As I wrote in this space last month, modern diners are having a moment. But because the law of foodie-ridiculousness dictates that every NYC food trend must beget an even more specific sub-trend, modern diners with Asian influences are having a moment, too. Williamsburg recently welcomed Diner by Izakaya, inspired by Japan’s family-friendly, diner-like famiresu restaurants, and serving lotus root burgers plus mentaiko cream ramen spaghetti. Meanwhile, the noodle master behind Ippudo just opened Karazishi Botan, a “neighborhood ramen diner” on Smith Street, and over in Manhattan the team behind the excellent Uncle Boon’s just debuted Thai Diner. But the spot that’s been buzzed about most is Golden Diner on the far eastern edge of Manhattan’s Chinatown, where Sam Yoo, a Queens-born Momofuku Ko veteran, is serving classic NYC diner fare with some Chinese, Korean and Japanese twists.
My toddler taste-tester and I set out on a Tuesday during the midwinter school break to see if Golden Diner would work for a hungry parent and kid. The simple space is very classic diner-y (a long white counter with swivel stools in front of the open grill-kitchen, plus retro Tiffany lamps above the handful of tables). We arrived at 11:30 and found it half-empty and welcoming—another family was just finishing up their meal, and there were plenty of open seats. We arrived just in time because by noon the whole place was packed. (They do take reservations if you aren’t dining with the world’s most petulant walker and have the ability to plan out approximately what time you might arrive places). I think my little guy is starting to understand what diners are all about, because as soon as he sat down he announced, “I want French fries and I want bacon.” I put in his order along with a Chinatown Egg and Cheese Sando to share, plus a half-grapefruit because, you know, health.
The nouveau diner fare here isn’t as over-the-top as it is back in Brooklyn at MeMe’s; instead the spins are subtle. The cheeseburger comes with a spicy mushroom kochujang sauce; the club sandwich is made with thin and crispy chicken katsu topped with red cabbage; the coffee cake flavored with green tea. Oh, and about that breakfast sandwich: it’s the best one I’ve had in years. The fluffy eggs are appropriately packed with tons of gooey American cheese, but what makes it hit is the slight sweetness of the soft, sesame scallion milk bun and the awesome crunch of the crispy-all-around hashbrown patty. The sweet–salty-crunchy juxtaposition made me a little angry that every breakfast sandwich doesn’t come with hashbrowns on it, and as I sit here writing this a week later, I’m definitely getting hangry about the fact that I’m not having one of these for breakfast right this minute. It’s that good.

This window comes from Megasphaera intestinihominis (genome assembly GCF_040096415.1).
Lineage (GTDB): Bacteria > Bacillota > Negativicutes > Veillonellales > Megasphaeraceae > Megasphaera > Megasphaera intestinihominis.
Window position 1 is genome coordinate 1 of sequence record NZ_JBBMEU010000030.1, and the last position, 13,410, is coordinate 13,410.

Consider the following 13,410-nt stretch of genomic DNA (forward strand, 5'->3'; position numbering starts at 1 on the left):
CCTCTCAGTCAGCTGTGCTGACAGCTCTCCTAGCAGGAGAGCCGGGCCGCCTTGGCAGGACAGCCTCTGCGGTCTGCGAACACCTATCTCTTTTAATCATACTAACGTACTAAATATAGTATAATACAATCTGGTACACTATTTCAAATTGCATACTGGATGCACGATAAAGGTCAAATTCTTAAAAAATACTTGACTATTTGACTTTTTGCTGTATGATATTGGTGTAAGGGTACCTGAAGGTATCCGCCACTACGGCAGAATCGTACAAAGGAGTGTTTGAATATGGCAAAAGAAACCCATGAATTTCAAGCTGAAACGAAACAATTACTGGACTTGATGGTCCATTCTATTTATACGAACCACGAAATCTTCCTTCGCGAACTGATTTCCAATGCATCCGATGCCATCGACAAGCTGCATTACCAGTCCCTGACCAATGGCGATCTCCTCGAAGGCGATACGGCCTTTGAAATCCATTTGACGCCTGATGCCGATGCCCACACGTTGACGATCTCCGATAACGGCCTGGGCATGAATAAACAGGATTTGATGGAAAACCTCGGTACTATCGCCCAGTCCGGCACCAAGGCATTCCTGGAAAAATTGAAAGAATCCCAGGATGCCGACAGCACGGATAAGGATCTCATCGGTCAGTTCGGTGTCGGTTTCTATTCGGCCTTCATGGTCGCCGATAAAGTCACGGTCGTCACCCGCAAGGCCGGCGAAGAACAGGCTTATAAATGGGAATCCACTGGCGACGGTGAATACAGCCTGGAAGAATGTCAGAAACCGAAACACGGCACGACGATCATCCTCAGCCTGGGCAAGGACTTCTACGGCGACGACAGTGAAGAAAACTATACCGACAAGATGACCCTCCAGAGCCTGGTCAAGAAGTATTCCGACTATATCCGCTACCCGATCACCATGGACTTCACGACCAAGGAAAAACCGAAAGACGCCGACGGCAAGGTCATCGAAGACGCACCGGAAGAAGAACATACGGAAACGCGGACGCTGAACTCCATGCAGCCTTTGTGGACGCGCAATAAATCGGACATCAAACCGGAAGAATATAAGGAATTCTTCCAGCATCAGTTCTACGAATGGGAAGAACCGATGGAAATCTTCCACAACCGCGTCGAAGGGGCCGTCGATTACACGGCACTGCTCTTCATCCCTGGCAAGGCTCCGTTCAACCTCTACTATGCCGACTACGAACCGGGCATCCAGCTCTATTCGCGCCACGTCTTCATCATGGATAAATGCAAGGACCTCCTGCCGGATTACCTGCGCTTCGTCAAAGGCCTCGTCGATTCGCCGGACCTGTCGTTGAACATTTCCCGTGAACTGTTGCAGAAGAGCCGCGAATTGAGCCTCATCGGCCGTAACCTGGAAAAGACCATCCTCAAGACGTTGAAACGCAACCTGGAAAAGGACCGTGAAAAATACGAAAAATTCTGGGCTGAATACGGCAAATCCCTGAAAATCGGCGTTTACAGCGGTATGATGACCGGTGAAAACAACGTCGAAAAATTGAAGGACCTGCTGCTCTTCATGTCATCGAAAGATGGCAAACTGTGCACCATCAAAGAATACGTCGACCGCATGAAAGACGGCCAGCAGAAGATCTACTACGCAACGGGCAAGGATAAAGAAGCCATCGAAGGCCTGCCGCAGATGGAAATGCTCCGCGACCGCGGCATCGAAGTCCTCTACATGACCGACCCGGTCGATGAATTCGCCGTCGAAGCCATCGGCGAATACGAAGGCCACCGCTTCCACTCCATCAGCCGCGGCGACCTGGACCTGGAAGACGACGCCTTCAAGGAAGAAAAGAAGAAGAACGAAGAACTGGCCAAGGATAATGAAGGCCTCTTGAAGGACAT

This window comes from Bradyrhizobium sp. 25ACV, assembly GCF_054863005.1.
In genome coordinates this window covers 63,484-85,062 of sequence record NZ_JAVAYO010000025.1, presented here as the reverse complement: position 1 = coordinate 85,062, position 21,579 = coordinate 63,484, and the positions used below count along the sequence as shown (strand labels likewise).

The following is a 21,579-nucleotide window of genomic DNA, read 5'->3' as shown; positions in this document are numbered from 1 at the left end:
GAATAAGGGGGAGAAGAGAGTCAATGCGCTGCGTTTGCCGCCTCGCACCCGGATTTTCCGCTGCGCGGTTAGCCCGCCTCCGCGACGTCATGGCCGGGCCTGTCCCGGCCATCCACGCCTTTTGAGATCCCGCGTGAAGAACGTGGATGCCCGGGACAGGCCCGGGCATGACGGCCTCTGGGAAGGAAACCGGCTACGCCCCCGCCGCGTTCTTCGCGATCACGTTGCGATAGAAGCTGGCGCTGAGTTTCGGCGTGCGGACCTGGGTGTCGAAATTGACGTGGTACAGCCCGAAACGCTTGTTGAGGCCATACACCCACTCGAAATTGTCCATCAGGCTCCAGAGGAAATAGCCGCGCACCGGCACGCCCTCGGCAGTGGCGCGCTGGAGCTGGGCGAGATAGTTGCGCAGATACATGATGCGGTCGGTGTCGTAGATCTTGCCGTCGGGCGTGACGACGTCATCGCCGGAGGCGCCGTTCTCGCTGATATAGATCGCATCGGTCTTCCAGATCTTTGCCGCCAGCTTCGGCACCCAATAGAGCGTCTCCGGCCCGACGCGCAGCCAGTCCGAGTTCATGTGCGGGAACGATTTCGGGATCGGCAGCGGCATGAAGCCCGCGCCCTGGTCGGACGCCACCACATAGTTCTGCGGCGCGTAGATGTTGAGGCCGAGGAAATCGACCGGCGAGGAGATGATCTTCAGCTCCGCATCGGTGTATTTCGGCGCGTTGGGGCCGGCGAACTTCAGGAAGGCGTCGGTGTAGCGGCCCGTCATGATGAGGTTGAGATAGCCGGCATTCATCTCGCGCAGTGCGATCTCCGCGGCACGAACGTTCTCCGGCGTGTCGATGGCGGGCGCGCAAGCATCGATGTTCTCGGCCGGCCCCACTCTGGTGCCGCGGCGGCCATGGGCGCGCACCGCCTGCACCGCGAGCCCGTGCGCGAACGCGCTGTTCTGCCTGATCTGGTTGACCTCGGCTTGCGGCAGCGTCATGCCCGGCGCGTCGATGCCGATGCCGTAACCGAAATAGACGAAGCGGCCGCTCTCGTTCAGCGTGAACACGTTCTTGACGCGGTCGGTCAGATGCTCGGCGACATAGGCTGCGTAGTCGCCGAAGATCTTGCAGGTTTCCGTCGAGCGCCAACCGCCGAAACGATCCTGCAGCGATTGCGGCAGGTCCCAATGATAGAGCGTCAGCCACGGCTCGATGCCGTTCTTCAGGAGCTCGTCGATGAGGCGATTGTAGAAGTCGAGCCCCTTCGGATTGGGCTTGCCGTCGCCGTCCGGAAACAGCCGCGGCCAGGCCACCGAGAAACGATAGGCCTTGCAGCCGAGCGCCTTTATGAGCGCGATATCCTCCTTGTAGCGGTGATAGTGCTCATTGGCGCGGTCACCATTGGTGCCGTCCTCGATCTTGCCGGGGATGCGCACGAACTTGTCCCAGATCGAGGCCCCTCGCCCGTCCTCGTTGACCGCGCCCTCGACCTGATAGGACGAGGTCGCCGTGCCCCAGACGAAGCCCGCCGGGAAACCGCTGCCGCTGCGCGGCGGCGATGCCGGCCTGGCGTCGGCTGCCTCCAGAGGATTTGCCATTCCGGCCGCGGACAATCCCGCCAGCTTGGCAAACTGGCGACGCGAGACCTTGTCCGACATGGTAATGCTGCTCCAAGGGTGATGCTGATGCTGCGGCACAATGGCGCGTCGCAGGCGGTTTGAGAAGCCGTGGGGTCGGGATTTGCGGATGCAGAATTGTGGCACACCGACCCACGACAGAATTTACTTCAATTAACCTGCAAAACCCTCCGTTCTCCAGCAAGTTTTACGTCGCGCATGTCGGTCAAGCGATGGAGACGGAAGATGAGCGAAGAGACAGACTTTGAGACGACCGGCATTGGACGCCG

As for the kid: I managed to sneak a couple bites of egg into his mouth in between mouthfuls of his own order (so that I could tell his mom he had more than just bacon and French fries for lunch). I got a hard no on trying grapefruit. Overall, this place was exactly what I wanted it to be: a cut above classic diner fare, but without sacrificing everything we love about diners: quick service, roomy seats, free refills on coffee, and generous servings of fries. The crowd was diverse—young people and families, definitely some foodie tourists, but clearly neighborhood regulars, too. No problem at all with taking a kid here, and the chef even came over at the end of our meal to ask if we liked everything. The prices, not surprisingly, are a tick up from classic diners ($9 breakfast sandwich, $15 cheeseburger).
Verdict: Golden Diner is definitely worth leaving Brooklyn for—an excellent spot for breakfast before kicking off a day in Chinatown, especially when businesses there need all the support they can get amid the coronavirus panic. It is, after all, no riskier than anywhere else in the city.
Afterwards we moseyed over to Chinatown Fair, the formerly seedy arcade my brothers and I used to beg our parents to take us to after family dinners in Chinatown. I was disappointed to see the famed tic-tac-toe playing chicken is no more, but it’s still a good place to kill an hour with a kid of any age. Then we were on to Fay Da bakery for a giant almond cookie before swings-and-slide time at the Hester Street playground.
Golden Diner, 123 Madison Street, Chinatown, Sunday – Wednesday, 10am-10pm, Thursday – Saturday, 10am-11pm.